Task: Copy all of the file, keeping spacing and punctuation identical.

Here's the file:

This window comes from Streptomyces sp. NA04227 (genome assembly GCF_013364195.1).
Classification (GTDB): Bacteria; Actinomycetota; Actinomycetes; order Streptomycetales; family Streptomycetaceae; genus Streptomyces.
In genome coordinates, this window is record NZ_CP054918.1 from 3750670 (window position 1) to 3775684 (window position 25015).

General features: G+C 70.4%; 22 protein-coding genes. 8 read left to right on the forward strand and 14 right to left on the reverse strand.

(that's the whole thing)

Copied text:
This window comes from Streptomyces sp. NA04227 (genome assembly GCF_013364195.1).
Classification (GTDB): Bacteria; Actinomycetota; Actinomycetes; order Streptomycetales; family Streptomycetaceae; genus Streptomyces.
In genome coordinates, this window is record NZ_CP054918.1 from 3750670 (window position 1) to 3775684 (window position 25015).

General features: G+C 70.4%; 22 protein-coding genes. 8 read left to right on the forward strand and 14 right to left on the reverse strand.